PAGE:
Key tenets of social media include: realizing when your social media isn’t working; being nimble and flexible with your strategy in order to adapt to trends, successes and failures; being persistent in your pursuit of specific ROI goals without giving up at the first sign of struggle. Something isn’t working? Fix it. A particular aspect of your strategy works well, and another one doesn’t? Adapt. Part of the joy of social media is the ability to react to clear data on your audience’s feedback, and the most successful social media stories are the ones that do that really, really well.
However, the fact of the matter is that it can be easy to become complacent in your strategy—even unintentionally. I’m a walking example of this. When I first began working in social media, a major rookie error was being too subjective in my analysis of my work. Inherent subjectivity, or perceiving a person, situation, or event through the construct of our existing mental models, is an easy trap to fall into. As professor of management practice, Elizabeth Thornton explains in the Huffington Post, this “often results in cognitive errors, which means we judge and respond incorrectly.” She says “we can challenge our underlying assumptions and the way we form our world in order to reduce our subjectivity and respond more objectively to what actually is. When we can see things as they are, without projecting our mental models and fears, we are being objective.”
Through the lens of social media, remaining objective about your marketing efforts is important. Are you using your budget as effectively as possible, or are you throwing money out the window for a strategy that isn’t working? Are the people working on your social media (you, or another team) doing the best job they possibly could be? Are you “too close” to your marketing efforts to be able to make objective calls? While we’d all like to think that this is never the case and that business professionals can always remain objective about their work, it is simply is not true.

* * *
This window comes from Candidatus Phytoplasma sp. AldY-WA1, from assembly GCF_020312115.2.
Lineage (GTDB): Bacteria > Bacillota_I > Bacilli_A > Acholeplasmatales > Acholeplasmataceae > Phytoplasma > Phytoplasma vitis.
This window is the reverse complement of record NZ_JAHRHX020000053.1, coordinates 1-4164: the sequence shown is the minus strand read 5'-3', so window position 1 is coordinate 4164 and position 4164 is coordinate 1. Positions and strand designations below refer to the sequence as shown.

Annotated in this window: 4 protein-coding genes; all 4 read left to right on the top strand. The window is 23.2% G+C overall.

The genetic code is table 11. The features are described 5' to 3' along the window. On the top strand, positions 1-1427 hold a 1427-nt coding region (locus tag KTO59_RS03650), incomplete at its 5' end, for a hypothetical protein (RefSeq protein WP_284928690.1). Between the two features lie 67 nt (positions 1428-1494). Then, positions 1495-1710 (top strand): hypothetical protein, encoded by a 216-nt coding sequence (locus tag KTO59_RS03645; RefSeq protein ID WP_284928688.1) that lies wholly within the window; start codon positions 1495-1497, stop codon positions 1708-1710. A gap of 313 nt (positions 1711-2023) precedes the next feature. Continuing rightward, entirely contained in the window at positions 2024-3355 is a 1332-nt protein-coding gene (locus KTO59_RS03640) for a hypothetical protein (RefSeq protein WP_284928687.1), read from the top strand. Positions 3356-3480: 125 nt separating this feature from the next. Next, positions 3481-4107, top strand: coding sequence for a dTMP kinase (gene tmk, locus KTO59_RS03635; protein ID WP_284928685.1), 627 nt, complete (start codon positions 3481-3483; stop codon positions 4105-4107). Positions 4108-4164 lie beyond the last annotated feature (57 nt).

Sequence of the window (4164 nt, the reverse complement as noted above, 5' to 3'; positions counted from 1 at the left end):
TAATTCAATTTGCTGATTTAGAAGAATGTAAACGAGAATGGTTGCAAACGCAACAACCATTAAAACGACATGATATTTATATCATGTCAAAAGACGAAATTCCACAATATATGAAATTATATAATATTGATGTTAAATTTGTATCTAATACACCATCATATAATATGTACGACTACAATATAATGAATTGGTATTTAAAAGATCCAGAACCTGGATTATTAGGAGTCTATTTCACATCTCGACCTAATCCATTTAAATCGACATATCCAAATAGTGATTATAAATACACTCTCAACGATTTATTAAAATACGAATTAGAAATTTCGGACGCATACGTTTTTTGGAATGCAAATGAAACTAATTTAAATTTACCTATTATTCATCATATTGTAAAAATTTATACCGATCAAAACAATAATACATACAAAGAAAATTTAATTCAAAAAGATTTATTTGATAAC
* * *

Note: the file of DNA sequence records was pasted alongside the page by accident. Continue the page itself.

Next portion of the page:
I’m passionate about my work and have at times realized that, although I think I’m doing a good job, a set of fresh eyes is necessary to rejuvenate the social media and try something new and different. I have fallen into ruts where I post content that isn’t exactly on strategy, or that has been proven to be ineffective but I want to try one more time to see if it works. And with certain clients at the beginning of my career, I loved my work on the page so much that I had a hard time hearing criticism, even if it was constructive.
Some of these realizations became good tests for me as I continued on in my social media career: Can I take outside criticism and edits to my work without being offended? If not, then I’m not looking at the marketing strategy objectively enough. Do I overreact to situations in which people suggest new content ideas or editing adjustments? Do I take things too personally? Am I making excuses for why a social media plan isn’t hitting pre-established goals? If so, I need to take a step back.
It rarely happens anymore when I find that I’m being entirely subjective with a social media or blog project, but it happens to the best of us. Put yourself and your marketing strategy for your business through the same ringer, even if it’s a little painful. I promise, it will be worth it in the long run.